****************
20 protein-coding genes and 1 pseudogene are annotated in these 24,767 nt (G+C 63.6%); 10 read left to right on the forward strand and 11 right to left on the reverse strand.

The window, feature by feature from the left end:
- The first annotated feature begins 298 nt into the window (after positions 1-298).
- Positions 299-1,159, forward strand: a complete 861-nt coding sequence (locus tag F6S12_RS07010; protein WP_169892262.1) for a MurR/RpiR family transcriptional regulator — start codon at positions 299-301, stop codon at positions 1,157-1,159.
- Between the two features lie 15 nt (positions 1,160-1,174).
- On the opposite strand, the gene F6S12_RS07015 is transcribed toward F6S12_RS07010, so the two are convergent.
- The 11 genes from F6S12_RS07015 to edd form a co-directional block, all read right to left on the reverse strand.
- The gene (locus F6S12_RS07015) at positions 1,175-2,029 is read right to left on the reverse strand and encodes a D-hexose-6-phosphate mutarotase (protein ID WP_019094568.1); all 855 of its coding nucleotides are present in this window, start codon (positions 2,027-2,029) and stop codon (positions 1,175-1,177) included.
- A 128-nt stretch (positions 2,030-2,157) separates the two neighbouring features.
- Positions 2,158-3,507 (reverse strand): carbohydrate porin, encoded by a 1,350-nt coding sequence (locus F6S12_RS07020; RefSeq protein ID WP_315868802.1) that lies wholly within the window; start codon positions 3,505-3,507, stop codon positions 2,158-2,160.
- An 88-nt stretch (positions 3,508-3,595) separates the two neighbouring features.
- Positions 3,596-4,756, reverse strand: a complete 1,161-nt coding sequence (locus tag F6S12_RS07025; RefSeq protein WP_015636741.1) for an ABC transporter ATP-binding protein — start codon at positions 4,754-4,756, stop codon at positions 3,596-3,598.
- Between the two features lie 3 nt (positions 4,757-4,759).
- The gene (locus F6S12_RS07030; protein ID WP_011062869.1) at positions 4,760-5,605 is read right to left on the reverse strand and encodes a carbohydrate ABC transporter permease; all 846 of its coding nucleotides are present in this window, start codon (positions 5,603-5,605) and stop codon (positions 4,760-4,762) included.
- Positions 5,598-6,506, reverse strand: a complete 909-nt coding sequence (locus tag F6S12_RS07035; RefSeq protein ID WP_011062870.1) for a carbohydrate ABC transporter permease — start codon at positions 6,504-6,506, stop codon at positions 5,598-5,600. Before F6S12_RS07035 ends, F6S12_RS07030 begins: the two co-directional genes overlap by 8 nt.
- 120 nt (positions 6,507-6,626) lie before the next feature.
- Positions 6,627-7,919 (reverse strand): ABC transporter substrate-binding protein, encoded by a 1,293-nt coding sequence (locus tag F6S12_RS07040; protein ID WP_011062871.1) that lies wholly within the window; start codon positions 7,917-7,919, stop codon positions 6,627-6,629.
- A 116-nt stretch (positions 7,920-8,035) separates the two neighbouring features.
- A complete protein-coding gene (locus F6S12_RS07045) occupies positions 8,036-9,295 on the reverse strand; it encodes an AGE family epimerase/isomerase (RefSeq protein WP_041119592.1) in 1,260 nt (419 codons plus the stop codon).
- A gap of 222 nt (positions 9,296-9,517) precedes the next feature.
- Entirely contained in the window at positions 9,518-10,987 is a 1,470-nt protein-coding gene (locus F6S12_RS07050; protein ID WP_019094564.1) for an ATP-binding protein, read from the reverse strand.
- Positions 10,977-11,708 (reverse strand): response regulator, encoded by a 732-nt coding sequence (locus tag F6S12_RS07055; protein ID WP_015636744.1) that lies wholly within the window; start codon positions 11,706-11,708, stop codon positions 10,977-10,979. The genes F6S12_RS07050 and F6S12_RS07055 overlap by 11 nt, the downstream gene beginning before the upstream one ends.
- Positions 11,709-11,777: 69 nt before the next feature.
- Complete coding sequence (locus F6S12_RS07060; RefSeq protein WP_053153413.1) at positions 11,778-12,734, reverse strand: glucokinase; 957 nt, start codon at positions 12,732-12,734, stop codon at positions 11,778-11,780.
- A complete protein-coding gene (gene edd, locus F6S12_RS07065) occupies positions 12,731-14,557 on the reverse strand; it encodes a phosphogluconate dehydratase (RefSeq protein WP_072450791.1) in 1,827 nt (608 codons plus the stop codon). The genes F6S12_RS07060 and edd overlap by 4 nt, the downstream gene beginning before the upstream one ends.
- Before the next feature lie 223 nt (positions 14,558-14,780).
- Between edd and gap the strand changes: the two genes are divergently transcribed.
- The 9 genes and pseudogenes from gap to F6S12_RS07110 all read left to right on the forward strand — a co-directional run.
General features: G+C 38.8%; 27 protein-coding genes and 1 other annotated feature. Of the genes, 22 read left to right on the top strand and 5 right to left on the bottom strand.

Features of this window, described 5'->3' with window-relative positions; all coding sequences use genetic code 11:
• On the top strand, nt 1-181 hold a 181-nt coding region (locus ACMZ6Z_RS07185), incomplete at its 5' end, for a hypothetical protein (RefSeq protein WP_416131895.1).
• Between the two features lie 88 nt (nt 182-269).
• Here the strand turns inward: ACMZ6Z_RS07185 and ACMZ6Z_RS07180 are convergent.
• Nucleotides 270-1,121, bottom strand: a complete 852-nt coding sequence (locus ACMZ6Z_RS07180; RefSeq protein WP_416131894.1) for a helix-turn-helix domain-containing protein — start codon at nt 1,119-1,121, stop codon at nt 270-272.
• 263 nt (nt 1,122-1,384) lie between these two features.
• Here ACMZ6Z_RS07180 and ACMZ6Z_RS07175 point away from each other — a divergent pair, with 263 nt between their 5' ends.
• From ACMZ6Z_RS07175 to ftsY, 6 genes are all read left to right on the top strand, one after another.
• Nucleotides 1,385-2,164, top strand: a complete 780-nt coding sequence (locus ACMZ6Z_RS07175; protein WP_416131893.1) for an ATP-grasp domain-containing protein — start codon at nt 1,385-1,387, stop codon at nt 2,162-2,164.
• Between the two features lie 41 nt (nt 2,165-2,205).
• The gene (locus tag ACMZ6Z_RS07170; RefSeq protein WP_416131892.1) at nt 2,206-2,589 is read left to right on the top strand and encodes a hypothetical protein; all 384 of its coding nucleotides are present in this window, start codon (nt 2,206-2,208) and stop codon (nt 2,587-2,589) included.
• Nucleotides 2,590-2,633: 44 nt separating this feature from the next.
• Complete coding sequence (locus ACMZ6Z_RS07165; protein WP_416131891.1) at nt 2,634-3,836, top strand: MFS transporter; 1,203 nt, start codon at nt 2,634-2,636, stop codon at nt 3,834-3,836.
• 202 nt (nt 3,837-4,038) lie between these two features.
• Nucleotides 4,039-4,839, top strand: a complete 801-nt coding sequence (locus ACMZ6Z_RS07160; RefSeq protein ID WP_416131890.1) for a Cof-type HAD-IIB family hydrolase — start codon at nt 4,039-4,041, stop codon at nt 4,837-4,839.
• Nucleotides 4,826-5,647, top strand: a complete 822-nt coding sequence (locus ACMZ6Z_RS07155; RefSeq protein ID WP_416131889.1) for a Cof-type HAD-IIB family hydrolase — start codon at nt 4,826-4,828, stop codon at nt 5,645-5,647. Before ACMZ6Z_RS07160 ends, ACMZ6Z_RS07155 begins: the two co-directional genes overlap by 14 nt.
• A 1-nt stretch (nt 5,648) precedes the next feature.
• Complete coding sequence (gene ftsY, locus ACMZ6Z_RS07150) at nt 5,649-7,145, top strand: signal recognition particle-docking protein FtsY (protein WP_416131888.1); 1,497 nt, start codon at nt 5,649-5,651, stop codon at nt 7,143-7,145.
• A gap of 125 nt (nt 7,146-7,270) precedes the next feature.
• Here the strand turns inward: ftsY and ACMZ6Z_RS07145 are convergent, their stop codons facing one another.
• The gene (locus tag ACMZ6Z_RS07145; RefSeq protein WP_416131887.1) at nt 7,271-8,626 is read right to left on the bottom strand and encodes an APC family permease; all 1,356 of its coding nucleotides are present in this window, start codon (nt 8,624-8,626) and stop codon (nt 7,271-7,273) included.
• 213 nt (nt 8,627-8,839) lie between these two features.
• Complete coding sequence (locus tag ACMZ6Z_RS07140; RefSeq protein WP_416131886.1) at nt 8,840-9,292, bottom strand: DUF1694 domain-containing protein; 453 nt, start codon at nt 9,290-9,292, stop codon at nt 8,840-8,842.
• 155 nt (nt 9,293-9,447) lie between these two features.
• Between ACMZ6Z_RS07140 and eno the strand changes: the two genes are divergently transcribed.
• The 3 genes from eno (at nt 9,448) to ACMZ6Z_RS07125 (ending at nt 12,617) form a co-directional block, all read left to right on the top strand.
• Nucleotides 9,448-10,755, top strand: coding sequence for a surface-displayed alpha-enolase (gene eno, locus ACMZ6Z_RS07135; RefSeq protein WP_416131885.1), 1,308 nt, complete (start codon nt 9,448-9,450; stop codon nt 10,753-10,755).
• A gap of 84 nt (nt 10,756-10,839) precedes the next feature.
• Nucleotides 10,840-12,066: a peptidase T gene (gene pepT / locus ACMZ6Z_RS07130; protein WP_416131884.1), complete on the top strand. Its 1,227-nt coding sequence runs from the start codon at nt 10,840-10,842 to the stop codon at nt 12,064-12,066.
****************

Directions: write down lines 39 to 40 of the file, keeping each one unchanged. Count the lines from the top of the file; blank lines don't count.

• Between the two features lie 41 nt (nt 2,165-2,205).
• The gene (locus tag ACMZ6Z_RS07170; RefSeq protein WP_416131892.1) at nt 2,206-2,589 is read left to right on the top strand and encodes a hypothetical protein; all 384 of its coding nucleotides are present in this window, start codon (nt 2,206-2,208) and stop codon (nt 2,587-2,589) included.